Outside the hive...

Discussion in 'Beekeeping 101' started by ktbearpaws, Aug 4, 2010.

  1. ktbearpaws

    ktbearpaws New Member

    Messages:
    25
    Likes Received:
    0
    Trophy Points:
    0
    Some of you guys say you can pretty much tell what is going on inside your hive, by the way your bees act at the hive entery.....
    So how will your bees act if your hive is preparing to swarm?
    Or what about if your hive becomes queenless?
    Or how about if your bees become sick or have been infested mites?
     
  2. Walt B

    Walt B New Member

    Messages:
    1,146
    Likes Received:
    0
    Trophy Points:
    0
    Mostly everyone here has more experience than I and can better answer your question. This is simply what I did as a result of watching the hives.

    This spring I noticed that one hive was less active than the other. It seemed there were fewer bees coming and going. I didn't know what was the problem, but I was pretty sure there was a problem. So, I decided to have a good look at the bottom boxes. The queen was gone, but I found out before I lost the hive.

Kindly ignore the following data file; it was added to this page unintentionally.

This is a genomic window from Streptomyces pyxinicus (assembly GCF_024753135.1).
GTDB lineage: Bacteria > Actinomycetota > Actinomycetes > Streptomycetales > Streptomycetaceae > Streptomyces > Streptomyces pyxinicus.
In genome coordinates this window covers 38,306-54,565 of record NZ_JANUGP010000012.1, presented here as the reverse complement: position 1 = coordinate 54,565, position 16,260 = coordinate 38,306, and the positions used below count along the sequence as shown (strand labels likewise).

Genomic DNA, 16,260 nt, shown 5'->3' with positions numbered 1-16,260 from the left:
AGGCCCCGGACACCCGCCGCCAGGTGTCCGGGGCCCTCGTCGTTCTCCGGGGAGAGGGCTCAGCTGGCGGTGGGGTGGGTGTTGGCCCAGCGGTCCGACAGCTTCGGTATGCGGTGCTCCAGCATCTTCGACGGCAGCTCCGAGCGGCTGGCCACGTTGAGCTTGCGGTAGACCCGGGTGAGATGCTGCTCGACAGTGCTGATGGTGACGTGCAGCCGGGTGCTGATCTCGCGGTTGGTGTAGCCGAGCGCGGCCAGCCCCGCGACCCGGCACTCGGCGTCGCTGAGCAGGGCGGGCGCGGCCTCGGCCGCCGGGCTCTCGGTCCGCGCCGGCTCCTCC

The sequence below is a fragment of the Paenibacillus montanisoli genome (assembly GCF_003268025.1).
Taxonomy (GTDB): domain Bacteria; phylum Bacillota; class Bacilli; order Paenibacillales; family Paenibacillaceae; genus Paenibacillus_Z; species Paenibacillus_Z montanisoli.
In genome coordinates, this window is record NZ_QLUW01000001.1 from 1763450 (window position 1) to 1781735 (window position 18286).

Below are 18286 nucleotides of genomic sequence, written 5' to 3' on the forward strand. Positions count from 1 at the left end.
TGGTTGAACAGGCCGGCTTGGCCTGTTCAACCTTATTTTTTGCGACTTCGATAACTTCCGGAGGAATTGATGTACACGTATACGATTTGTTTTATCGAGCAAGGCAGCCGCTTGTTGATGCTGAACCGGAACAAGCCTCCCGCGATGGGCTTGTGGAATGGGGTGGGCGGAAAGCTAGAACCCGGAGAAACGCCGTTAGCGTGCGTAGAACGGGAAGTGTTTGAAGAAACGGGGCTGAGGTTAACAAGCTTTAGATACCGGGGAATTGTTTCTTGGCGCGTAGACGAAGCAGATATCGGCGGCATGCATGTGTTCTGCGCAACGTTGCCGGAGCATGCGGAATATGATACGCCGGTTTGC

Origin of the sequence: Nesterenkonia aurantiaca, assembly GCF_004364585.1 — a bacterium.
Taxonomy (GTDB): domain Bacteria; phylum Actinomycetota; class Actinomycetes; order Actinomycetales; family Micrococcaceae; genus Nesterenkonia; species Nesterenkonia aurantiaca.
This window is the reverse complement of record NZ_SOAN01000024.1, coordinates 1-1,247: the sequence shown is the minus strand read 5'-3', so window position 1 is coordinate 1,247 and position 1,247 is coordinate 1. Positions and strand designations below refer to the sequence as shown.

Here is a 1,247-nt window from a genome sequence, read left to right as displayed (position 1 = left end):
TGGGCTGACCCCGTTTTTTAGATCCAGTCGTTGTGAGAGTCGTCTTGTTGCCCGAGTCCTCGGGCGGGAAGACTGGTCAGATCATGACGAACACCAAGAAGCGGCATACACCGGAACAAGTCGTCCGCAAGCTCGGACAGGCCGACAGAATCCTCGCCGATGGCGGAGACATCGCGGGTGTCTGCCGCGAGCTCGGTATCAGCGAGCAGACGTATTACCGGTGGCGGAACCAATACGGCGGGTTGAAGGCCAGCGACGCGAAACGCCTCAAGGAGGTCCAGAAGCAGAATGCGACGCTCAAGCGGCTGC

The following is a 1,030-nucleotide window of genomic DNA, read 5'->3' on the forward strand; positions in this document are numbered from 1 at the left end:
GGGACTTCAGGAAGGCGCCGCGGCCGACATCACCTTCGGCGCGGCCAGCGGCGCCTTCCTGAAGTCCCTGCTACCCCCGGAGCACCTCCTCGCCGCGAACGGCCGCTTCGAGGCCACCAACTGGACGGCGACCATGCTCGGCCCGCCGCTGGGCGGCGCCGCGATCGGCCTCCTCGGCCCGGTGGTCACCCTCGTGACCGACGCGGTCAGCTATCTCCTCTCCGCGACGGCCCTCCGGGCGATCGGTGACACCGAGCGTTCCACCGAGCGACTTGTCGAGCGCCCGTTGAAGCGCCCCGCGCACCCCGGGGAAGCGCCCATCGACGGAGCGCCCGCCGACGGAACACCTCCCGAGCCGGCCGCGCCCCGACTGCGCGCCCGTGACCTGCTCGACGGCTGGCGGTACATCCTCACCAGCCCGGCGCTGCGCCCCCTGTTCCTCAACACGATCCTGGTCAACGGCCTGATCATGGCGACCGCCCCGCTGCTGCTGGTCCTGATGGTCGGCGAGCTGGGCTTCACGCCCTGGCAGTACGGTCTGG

I ordered a queen, installed her, and the hive is doing fine now.

    There are probably distinctive behaviours as you questioned, but I'm not that experienced. I go by the gross measure: "something's different".

    Walt
     

  3. tecumseh

    tecumseh New Member

    Messages:
    6,487
    Likes Received:
    0
    Trophy Points:
    0
    I would suggest...
    1) what is happening external to the hive only gives you a CLUE* to what is happening inside the hive (Walt B's example works quite well here). In most cases the evidence or clue is not all you need to know but simply suggest you need to look a bit further.
    2)a large number of things (bearding ->swarming in the prime swarm season ) tend to be seasonally defined.... therefore some clues in certain seasons suggest what is likely happening inside the hive.
    3) no single external clue* is an absolute predication of what is happening inside the hive. the more clues observed external to the hive makes any prediction (prior to opening the hive) much more likely.